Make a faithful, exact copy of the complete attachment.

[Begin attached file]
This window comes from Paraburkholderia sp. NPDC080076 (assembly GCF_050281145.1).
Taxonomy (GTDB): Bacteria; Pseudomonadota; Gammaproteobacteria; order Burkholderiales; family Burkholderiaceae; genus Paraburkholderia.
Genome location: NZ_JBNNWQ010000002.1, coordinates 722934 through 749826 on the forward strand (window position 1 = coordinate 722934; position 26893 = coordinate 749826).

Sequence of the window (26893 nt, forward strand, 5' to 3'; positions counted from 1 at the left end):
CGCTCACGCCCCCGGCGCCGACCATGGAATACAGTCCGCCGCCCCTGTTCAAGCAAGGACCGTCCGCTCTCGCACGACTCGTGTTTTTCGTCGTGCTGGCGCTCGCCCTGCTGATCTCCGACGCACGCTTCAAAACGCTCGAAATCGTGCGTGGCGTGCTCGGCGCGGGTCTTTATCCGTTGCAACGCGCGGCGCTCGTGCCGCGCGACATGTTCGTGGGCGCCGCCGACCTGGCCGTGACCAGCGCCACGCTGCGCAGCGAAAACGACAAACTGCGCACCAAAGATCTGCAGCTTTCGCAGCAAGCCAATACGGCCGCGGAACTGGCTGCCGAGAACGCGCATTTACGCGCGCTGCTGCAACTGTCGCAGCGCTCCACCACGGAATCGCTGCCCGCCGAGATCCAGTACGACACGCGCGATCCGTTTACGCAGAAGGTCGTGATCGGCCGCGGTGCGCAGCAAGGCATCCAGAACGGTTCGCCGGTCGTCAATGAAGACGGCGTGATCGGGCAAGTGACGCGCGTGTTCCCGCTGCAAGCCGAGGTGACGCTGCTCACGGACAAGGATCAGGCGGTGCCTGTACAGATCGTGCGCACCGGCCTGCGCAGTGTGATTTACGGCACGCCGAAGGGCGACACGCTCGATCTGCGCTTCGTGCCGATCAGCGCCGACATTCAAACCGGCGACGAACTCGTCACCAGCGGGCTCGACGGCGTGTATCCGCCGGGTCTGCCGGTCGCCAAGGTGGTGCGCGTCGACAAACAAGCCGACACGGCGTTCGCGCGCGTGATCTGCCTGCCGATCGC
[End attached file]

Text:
This window comes from Paraburkholderia sp. NPDC080076 (assembly GCF_050281145.1).
Taxonomy (GTDB): Bacteria; Pseudomonadota; Gammaproteobacteria; order Burkholderiales; family Burkholderiaceae; genus Paraburkholderia.
Genome location: NZ_JBNNWQ010000002.1, coordinates 722934 through 749826 on the forward strand (window position 1 = coordinate 722934; position 26893 = coordinate 749826).

Sequence of the window (26893 nt, forward strand, 5' to 3'; positions counted from 1 at the left end):
CGCTCACGCCCCCGGCGCCGACCATGGAATACAGTCCGCCGCCCCTGTTCAAGCAAGGACCGTCCGCTCTCGCACGACTCGTGTTTTTCGTCGTGCTGGCGCTCGCCCTGCTGATCTCCGACGCACGCTTCAAAACGCTCGAAATCGTGCGTGGCGTGCTCGGCGCGGGTCTTTATCCGTTGCAACGCGCGGCGCTCGTGCCGCGCGACATGTTCGTGGGCGCCGCCGACCTGGCCGTGACCAGCGCCACGCTGCGCAGCGAAAACGACAAACTGCGCACCAAAGATCTGCAGCTTTCGCAGCAAGCCAATACGGCCGCGGAACTGGCTGCCGAGAACGCGCATTTACGCGCGCTGCTGCAACTGTCGCAGCGCTCCACCACGGAATCGCTGCCCGCCGAGATCCAGTACGACACGCGCGATCCGTTTACGCAGAAGGTCGTGATCGGCCGCGGTGCGCAGCAAGGCATCCAGAACGGTTCGCCGGTCGTCAATGAAGACGGCGTGATCGGGCAAGTGACGCGCGTGTTCCCGCTGCAAGCCGAGGTGACGCTGCTCACGGACAAGGATCAGGCGGTGCCTGTACAGATCGTGCGCACCGGCCTGCGCAGTGTGATTTACGGCACGCCGAAGGGCGACACGCTCGATCTGCGCTTCGTGCCGATCAGCGCCGACATTCAAACCGGCGACGAACTCGTCACCAGCGGGCTCGACGGCGTGTATCCGCCGGGTCTGCCGGTCGCCAAGGTGGTGCGCGTCGACAAACAAGCCGACACGGCGTTCGCGCGCGTGATCTGCCTGCCGATCGC